Wild weather explained: The science of the Canterbury storm causing havoc
A forecaster has likened this weekend’s wild weather across Canterbury to a classic West Coast deluge, but in reverse – and stretched out over days because of an “atmospheric traffic jam”.
The event has so far brought widespread flooding across the South Island’s east coast, closed highways, and forced a local state of emergency to be declared in the Ashburton District for seven days.
Niwa forecaster Seth Carrier said the atmospheric set-up behind the storm came with several notable and unusual features.
The main reason the rainfall was so intense was that the low-pressure system driving it, and currently centred off the coast of the North Island, was tapping into moisture in the subtropics, and even the tropics, via a 4000km-long “atmospheric river”.
“Basically, the position of the low pressure is kind of ideal to wrap this moisture into the east side of the South Island.”
That moisture was swirling in a clockwise flow around the low- pressure system, and being swung straight on to the east coast of South Island.
“This is sort of like a West Coast rain event, but in reverse,” Carrier said.
“Normally, we have a westerly wind flow much of the time and that brings that heavy rain into the West Coast.
“When the moisture hits the west side of the Southern Alps, the moisture rises, condenses and then we get really heavy rain on the West Coast.
“Then, as these air masses get over the top of the alps and comes back down the east side, they’ve usually dried out and Canterbury gets very little of the rain.”
The fact the opposite had occurred in this case was unusual.
“Right now we have easterly winds instead of westerly winds, and we have a really moisture-rich air mass, bringing that heavy rain into the Canterbury instead of the West Coast.
“The air mass is moving up the east side of the alps, causing it to condense, and it’s squeezing all that heavy moisture on to the eastern foothills.”
This morning, Canterbury Snow and Weather Watch storm chaser Josh Oliver said it had been pouring in the region for the past 24 hours, and there was still about 30 hours of the weather warning period to go.
“We’ve just heard that Mt Somers has already hit 300mm, which was the upper level of what the warning was for … we’re well on task to hit 600mm, which in New Zealand is almost unheard of, let alone in Canterbury.”
Another notable feature of this event was how slowly the low-pressure system – currently centred off the coast of Waikato – was moving.
“On Monday, the centre of the low is likely going to cross over Auckland as it starts moving to the east,” Carrier said.
“But effectively, we are talking about 48 hours of the low not moving very much. And that is allowing that moisture-rich fetch to keep coming around the east side of the North Island, and then slam right into the eastern South Island.”
Carrier said the sluggish speed of this low likely made it what meteorologists call a “cut-off low”.
These were deep low-pressure systems that tended to drift slowly, and sometimes even stall, because they were too far from a jet stream current that would otherwise zoom them along faster.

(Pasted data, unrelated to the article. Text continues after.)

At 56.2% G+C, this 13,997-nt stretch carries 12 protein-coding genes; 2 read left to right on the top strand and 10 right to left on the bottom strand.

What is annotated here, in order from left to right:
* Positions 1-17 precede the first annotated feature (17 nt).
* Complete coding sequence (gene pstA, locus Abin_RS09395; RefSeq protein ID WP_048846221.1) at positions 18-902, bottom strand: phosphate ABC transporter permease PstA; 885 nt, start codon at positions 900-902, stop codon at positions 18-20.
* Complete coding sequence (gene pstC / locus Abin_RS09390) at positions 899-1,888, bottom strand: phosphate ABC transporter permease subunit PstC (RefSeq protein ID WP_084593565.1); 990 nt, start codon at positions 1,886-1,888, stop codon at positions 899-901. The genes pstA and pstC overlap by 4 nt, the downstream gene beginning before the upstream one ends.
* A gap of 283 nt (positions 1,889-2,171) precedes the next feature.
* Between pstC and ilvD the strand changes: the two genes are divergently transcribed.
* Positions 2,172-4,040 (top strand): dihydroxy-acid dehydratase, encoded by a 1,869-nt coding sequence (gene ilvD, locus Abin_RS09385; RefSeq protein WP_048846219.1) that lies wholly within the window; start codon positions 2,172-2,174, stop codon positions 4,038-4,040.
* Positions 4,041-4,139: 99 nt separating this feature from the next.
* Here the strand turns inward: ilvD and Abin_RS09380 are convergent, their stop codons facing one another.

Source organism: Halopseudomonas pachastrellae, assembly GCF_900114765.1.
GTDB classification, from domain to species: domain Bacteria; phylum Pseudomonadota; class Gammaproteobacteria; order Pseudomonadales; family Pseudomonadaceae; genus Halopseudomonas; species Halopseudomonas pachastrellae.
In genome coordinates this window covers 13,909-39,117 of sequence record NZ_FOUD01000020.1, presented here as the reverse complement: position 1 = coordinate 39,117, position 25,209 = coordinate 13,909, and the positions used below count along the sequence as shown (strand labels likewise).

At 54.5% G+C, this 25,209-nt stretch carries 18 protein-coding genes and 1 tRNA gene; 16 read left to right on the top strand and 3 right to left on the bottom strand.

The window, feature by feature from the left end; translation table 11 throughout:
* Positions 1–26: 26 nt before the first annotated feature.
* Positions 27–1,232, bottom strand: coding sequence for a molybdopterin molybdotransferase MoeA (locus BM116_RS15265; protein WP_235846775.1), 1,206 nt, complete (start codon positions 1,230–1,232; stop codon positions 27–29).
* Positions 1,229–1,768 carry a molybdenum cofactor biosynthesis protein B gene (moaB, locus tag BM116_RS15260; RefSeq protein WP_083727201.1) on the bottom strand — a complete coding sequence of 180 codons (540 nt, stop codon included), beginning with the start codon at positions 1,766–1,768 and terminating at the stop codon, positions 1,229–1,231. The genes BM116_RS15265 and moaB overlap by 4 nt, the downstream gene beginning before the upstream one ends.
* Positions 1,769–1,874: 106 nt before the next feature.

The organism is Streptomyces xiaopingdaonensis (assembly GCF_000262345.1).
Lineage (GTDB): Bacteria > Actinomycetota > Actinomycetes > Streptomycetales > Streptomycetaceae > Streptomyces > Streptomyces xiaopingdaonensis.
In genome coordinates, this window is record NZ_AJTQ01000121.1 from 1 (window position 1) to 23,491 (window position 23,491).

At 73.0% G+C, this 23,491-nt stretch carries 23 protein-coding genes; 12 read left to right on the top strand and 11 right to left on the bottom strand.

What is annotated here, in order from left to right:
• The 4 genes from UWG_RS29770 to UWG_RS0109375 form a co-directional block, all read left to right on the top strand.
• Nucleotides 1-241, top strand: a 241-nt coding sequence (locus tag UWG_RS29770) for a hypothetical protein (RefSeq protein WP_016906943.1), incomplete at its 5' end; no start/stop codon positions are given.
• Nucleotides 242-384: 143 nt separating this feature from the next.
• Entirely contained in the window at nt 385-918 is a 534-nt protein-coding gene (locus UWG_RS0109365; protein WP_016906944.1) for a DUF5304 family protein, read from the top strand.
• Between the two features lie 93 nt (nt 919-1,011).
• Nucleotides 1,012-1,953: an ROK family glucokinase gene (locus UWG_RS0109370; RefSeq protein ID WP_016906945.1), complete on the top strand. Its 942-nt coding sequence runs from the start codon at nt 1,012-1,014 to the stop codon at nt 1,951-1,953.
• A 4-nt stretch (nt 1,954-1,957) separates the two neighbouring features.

“It basically happens where the low pressure at the surface is actually driven by what’s going on up higher in the atmosphere,” he said.
“It’s a level that we call 500 millibars, which is lower than the height that jetliners fly, but it’s way up there – probably 6000 or 7000 metres.”
Because the low pressure at the surface behaved in the same way as what was happening high above – and moved slowly – the wild weather that came with hung around longer.
“You can almost think of it as like an atmospheric traffic jam, and we can expect that’s going to take longer than normal to move.”
Even further in the background was the influence of a climate driver called the Madden-Julian oscillation (MJO).
The largest element of the intra-seasonal variability in the tropical atmosphere, the MJO was a pulse of rain and thunderstorms that circled the globe every 30 to 40 days.
In certain phases, it could power weather patterns and drive big downpours over New Zealand.
Without the more predictable flavours of climate systems El Nino or La Nina, the Pacific lingered in an in-between state called El Nino/La Nina Southern Oscillation (ENSO) neutral.
“When you’re dealing with ENSO Neutral, which we are right now, and probably will be for the foreseeable future, it’s the smaller-scale features like the MJO that can drive the weather,” Carrier said.
“When it comes through, it can kick off these areas of low pressure, which is the situation we’re in right now.”
MetService meteorologist Ashelee Parkes said the wild weather wasn’t expected to stop soon.
New Zealand is set to endure a mixed bag of weather next week as more severe rain, warm temperatures and heavy snow are set to batter the country.
The east coast of the South Island should expect a “good southerly” on Monday, but the lower half of the North Island, including Wellington and the Wairarapa, along with the Gisborne region, is set to be doused with more rain.
As the top half of the country is bracing for more heavy rain, the South Island may get some heavy snow.
Parkes said heavy snowfall was expected above 1000m, meaning those areas would be hitting cooler temperatures.
“Going into the rest of the week, eastern areas should be mainly fine. There may be scattered high cloud and certain areas will see some showers.”
Intense rain events like this weekend’s are also expected to become more frequent under climate change.
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